Per capita caps also will reduce federal spending in the traditional Medicaid program. The per capita caps — which essentially were pulled from the Better Care Reconciliation Act that was defeated in the Senate earlier this year — reduce the federal share of spending every year. In 2020, federal Medicaid spending would drop by $143 million under the caps. By 2027, the estimate is $529 million. Given the new block grants and caps on Medicaid, Missouri would be ahead in 2026. You could argue that the authors of this legislation listened to the pleas of the states that did not expand Medicaid and sought to provide an equitable solution for dealing with the uninsured.
But for every dollar the federal government sends to Missouri, the fine print in the legislation shows that it cleverly takes some away. The bill reduces states’ provider tax rates from 6 percent of provider revenue to 4 percent. The rate cut impacts all of Missouri’s provider taxes, not just the Federal Reimbursement Allowance. By 2027, Missouri could lose nearly $900 million annually in provider tax revenue.
Bottom line — Missouri is up by approximately $345 million in federal funding by 2026. That’s just less than $50 million per year during the years 2020 thru 2026 to innovate and restructure our health care system. However, with the elimination of the new block grant in 2027, Missouri’s funding goes negative — very fast and very deep.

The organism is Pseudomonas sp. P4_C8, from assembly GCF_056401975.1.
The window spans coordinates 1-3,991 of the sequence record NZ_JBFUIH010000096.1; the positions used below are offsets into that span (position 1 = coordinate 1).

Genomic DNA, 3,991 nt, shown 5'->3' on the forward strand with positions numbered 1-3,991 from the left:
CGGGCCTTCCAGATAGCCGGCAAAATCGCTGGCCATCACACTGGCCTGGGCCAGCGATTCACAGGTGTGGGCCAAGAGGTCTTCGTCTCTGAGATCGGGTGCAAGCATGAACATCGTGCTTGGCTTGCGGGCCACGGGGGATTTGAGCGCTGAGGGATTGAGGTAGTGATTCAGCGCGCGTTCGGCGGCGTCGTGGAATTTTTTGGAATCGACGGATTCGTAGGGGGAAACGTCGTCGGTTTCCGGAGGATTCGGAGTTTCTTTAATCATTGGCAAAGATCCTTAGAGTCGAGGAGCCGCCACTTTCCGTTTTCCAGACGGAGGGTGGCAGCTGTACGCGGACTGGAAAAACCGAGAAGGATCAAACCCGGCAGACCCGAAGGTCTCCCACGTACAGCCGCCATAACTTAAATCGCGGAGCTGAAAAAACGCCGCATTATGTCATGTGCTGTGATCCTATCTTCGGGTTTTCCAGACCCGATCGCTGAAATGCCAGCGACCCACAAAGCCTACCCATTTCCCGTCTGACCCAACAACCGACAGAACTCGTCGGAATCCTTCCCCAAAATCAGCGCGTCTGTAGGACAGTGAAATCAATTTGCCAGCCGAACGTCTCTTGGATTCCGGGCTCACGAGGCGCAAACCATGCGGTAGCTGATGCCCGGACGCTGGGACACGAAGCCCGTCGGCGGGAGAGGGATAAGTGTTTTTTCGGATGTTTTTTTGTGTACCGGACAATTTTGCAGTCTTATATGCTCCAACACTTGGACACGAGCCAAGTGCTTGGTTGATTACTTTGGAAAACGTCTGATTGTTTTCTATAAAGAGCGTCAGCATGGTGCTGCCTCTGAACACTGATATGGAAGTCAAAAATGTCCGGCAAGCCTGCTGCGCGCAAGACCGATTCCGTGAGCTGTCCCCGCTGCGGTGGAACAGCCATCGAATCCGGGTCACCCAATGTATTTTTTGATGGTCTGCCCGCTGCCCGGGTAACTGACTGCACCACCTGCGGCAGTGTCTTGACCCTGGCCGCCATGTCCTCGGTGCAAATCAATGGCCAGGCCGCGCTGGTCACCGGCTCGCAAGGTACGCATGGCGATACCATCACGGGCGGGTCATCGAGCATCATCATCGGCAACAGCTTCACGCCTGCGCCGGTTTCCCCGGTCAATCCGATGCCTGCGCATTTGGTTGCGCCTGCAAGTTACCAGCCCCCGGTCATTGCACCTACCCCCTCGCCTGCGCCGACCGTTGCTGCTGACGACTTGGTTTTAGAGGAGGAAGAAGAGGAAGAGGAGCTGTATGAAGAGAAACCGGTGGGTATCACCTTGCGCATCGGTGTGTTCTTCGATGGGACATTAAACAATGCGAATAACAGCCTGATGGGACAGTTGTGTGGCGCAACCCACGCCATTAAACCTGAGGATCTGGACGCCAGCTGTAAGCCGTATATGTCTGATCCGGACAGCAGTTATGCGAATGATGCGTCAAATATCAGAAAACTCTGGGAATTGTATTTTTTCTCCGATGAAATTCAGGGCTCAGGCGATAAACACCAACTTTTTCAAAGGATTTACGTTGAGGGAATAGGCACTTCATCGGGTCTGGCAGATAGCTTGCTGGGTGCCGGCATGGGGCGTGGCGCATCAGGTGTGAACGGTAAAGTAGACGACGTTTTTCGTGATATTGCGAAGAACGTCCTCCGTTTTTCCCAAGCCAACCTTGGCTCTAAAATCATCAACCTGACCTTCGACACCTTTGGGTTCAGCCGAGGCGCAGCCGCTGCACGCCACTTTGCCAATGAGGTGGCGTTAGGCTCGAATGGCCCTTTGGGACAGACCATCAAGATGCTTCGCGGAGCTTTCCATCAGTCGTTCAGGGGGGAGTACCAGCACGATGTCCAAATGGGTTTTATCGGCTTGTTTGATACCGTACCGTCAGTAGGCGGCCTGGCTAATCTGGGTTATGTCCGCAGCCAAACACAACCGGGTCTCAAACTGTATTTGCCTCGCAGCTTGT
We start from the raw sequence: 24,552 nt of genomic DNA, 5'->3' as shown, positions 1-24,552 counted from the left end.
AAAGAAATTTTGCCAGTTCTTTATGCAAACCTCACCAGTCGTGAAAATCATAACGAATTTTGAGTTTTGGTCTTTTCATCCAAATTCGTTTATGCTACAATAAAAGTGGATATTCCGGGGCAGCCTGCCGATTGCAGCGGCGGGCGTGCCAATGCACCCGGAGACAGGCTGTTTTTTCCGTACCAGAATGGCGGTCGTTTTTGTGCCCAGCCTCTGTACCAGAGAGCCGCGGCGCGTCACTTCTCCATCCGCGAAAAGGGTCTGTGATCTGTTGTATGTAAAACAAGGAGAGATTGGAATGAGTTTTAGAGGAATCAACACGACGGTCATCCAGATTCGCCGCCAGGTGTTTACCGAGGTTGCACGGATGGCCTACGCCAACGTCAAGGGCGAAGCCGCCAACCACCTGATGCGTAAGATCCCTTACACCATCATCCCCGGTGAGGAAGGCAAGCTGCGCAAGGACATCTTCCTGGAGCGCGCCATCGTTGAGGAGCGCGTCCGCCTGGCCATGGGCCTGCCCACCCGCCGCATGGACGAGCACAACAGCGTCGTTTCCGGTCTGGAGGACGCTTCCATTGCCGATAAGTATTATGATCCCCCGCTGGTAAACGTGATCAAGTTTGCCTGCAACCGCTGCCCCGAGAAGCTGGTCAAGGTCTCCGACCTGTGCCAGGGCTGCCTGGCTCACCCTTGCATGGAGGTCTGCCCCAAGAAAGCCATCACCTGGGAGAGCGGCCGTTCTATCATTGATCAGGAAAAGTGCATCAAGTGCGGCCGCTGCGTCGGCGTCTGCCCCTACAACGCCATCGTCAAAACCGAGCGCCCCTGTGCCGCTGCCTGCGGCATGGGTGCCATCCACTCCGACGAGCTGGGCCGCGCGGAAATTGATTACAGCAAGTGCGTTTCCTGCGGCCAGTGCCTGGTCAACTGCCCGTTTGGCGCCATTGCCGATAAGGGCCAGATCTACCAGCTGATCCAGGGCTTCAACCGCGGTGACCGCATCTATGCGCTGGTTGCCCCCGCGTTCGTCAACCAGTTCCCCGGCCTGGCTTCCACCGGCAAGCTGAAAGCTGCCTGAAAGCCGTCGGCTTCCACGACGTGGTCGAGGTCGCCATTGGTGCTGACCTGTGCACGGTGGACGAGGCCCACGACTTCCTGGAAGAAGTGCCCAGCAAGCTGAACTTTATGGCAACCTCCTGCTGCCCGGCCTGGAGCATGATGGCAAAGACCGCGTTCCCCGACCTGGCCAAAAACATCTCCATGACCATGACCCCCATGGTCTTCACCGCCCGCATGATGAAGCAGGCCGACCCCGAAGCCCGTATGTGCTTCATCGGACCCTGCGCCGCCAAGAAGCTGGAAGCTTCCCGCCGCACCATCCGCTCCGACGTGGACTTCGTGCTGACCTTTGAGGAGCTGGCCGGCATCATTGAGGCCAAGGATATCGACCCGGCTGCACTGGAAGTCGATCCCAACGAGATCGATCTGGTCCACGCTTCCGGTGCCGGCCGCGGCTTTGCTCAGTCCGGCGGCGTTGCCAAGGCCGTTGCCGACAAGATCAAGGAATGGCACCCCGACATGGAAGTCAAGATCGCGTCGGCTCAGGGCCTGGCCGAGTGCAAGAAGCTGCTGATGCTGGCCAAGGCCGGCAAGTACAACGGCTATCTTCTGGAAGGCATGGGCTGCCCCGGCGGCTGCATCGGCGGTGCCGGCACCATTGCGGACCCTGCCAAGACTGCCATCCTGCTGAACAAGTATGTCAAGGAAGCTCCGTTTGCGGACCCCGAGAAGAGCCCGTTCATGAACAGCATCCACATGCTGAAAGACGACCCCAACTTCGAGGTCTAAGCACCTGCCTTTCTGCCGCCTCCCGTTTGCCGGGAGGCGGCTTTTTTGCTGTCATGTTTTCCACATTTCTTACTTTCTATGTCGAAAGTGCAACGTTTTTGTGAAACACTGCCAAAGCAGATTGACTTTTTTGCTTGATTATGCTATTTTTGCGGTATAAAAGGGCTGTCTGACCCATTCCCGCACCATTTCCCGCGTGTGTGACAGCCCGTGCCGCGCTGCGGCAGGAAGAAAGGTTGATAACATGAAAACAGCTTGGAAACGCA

The state’s risk is large. In addition to the financial risk, the state must implement a new, broad and complex health insurance and health safety net system. Although the state is protected from increases in enrollment, it is not protected from increases in utilization. Similarly, the capped programs aren’t flexible enough to bring swift assistance in an economic downturn, during a natural disaster, or in other unexpected situations, such as a flu pandemic or the introduction of a new cure.
All in all, it would be much better to have the bill legislated through regular order with committee and stakeholder input, CBO scoring, and consensus building inside and outside of the Capitol. With the reconciliation process driving the timeline, that isn’t happening.
Missouri is one of 19 states that haven’t adopted Medicaid expansion. That changes the calculus slightly. Moreover, majority leadership in Congress and the Missouri legislature have already signaled a desire to not only shun the ACA, but also move toward a system with more state flexibility.
Graham-Cassidy would provide an opportunity for Missouri to address the coverage gap for its most vulnerable and low-income residents. Compared to the ACA’s uptake in Missouri, such a reshuffle might make sense. Of course, that means using Missouri alone — and its ACA implementation — as the benchmark for the national policy. At the same time, it creates real uncertainty for the state — particularly by breaking the 30-year partnership of funding Medicaid through provider taxes. This could put new strains on state general revenue options.
Graham-Cassidy may not be the final program. However, the policy options included in the legislation are unlikely to pass as quickly as the Sept. 30 deadline. Here is the link to the American Hospital Association’s legislative alert on this legislation.
Let me know what you think.
Herb B. Kuhn
MHA President and CEO
September 21, 2017